Big Bend / Boquillas Border Crossing
Earlier this month, I decided (last minute) to drive to West Texas to visit Big Bend National Park. It was during Spring Break. Bad Idea. All the lodges and campgrounds were full. We barely found an available campsite outside of the park in Terlingua. Knowing that authentic Mexican food never fails to cure my random intense craving for spice, I crossed the border to Boquillas, Mexico.
The Cheapest Ticket to Mexico
There are 2 ways to cross the US/Mexico Border from Big Bend: getting your feet wet or a $5 boat ride to the other side. I consider myself a smart traveler but I went ahead and paid the small fee to ride the boat to the other side (I'll explain why in a bit). Once you get to Mexico, you are greeted by some friendly locals who will offer you a truck ride to town for $3. You can ride a mule for $8. The village is about half a mile away. There is also a small hot springs area (El Calderon) you can check out which is about 0.6 miles away.
A Frontier Border Town
Boquillas reflects the durable character of the region and its residents welcoming visitors to experience the culture and its history on the edge of two countries. Back in 2001, shortly after 9/11, the US border crossing to Boquillas closed due to obvious reasons. This tiny rural village has been heavily dependent on their small tourism industry. Residents started leaving the village soon after the border closing. The town population dwindled as the primary source of income for a lot of families was suddenly cut-off. Fast-forward to April 2013, the border reopens and the village has recovered. They town recently just acquired electricity and a lot of small businesses are slowly flourishing. When I was there, around 300 people crossed over to explore the town and grab some lunch. During the summer, less people go because of the extremely hot weather.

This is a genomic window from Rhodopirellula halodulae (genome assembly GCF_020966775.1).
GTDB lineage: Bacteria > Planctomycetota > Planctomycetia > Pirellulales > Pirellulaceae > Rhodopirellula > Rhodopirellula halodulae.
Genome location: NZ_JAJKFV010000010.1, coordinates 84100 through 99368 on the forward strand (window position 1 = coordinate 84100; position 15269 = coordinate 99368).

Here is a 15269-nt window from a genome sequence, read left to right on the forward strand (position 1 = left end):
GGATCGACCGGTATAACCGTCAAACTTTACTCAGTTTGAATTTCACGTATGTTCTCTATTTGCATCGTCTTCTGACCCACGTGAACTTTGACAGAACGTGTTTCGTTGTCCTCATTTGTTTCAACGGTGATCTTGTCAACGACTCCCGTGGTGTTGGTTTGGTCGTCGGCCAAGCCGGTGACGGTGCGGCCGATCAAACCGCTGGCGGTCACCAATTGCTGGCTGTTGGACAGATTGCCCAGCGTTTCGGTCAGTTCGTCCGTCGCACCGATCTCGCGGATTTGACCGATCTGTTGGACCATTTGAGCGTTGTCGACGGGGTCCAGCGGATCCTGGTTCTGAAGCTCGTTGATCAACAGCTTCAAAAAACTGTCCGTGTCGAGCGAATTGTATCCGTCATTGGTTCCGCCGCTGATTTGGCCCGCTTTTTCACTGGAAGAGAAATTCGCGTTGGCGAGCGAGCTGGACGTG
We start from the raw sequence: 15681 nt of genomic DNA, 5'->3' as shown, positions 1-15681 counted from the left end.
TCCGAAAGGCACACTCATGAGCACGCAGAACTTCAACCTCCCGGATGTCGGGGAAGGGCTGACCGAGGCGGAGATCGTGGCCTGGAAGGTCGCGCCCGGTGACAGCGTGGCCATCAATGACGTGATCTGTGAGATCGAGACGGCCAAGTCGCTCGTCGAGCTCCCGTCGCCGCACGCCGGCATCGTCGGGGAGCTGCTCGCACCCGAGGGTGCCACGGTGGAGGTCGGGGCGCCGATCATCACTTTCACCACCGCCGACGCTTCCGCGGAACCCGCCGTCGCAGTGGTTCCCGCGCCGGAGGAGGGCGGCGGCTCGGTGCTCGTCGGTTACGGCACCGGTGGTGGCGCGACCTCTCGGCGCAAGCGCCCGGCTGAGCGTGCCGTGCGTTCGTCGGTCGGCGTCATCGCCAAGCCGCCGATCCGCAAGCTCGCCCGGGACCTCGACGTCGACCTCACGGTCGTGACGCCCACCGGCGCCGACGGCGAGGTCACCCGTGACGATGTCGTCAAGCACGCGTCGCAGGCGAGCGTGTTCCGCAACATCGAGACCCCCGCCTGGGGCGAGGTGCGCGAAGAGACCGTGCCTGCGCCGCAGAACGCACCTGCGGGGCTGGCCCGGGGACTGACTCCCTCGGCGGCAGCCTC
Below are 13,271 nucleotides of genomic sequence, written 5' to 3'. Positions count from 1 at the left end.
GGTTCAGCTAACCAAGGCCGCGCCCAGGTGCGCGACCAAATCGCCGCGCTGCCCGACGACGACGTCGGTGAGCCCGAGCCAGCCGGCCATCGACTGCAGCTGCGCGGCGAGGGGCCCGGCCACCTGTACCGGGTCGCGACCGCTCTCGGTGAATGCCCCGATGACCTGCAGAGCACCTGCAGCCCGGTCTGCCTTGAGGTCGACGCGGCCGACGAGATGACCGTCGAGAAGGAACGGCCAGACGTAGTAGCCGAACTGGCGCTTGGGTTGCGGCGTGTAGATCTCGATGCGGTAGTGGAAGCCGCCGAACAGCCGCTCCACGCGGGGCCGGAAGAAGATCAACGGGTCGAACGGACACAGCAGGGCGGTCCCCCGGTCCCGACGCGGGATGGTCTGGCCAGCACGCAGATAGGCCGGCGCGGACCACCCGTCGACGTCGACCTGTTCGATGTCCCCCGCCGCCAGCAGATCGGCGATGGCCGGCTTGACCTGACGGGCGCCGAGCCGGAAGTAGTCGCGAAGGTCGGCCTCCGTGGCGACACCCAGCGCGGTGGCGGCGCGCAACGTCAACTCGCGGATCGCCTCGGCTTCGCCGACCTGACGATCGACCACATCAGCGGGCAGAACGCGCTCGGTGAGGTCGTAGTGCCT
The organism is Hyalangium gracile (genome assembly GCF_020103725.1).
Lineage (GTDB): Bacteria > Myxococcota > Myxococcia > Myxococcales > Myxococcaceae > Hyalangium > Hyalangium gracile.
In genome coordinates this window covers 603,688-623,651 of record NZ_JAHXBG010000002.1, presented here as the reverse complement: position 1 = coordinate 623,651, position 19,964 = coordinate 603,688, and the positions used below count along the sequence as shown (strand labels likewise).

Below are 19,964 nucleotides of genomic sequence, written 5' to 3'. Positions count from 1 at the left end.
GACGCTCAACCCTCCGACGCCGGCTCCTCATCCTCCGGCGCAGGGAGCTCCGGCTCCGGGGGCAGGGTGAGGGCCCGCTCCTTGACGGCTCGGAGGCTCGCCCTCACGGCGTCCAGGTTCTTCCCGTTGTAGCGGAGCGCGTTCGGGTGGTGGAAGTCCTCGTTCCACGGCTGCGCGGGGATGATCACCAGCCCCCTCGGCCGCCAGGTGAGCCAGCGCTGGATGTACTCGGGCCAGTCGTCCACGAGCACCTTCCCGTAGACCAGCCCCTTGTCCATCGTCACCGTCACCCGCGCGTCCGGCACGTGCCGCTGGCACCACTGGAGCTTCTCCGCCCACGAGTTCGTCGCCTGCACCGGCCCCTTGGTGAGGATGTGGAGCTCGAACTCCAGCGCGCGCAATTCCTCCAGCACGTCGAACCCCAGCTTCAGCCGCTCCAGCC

The Main Event
Currently, there are only 2 restaurants in the tiny town of Boquillas: Jose Falcon and Boquillas Restaurant. Both serve fantastic Mexican food. I started out with goat tacos in Boquillas Restaurant for lunch and ended my day with chicken enchiladas from Jose Falcon. It really doesn't matter what you order, the food will never disappoint. The menu is not that extensive in Jose Falcon and Boquillas Restaurant doesn't even have a physical menu. You just get to pick from 3 different items (tacos, enchiladas or tamales). But like I said, you will cross the border back to the US feeling very satisfied regardless of your choice.
Boquillas Needs You
I consider myself pretty well traveled throughout Mexico; I've been to well developed beach towns like Cancun and Cabo. I've also been to some small rural areas and even small fishing villages outside of the big cities. This unique border town next to Big Bend National Park is a good way to understand and experience a side of Mexico rarely seen by most travelers. I admit, I came here to satisfy cravings for authentic "South of the Border" cuisine. I came back with a few new friends, a very humbling experience and a unique perspective on life's simplicity.
Contrary to popular belief, this place is actually a very safe area. I spent the entire day interacting with the locals. After eating, I went to someone's house to buy homemade tortilla (Maya's Tortilla). I played around the sand dunes until it got dark. I even stayed at the Bed and Breakfast at Jose Falcon ($30 per night). So next time you're in Big Bend, please cross the border and eat a mountain of tacos. It's a win-win situation for both the locals and your tummy. Don't forget to bring your passport, plenty of water, and a lot of small bills. Always remember that the Boquillas Border Crossing is only open Wednesday to Sunday from 9:00 AM to 6:00 PM. Plan ahead if you are thinking about spending the night. You won't regret it. The family that owns Jose Falcon restaurant/hotel are very nice and helpful. They have a small store that has pretty much everything you need. They also have a lot of interesting stories to tell you about their family history and culture.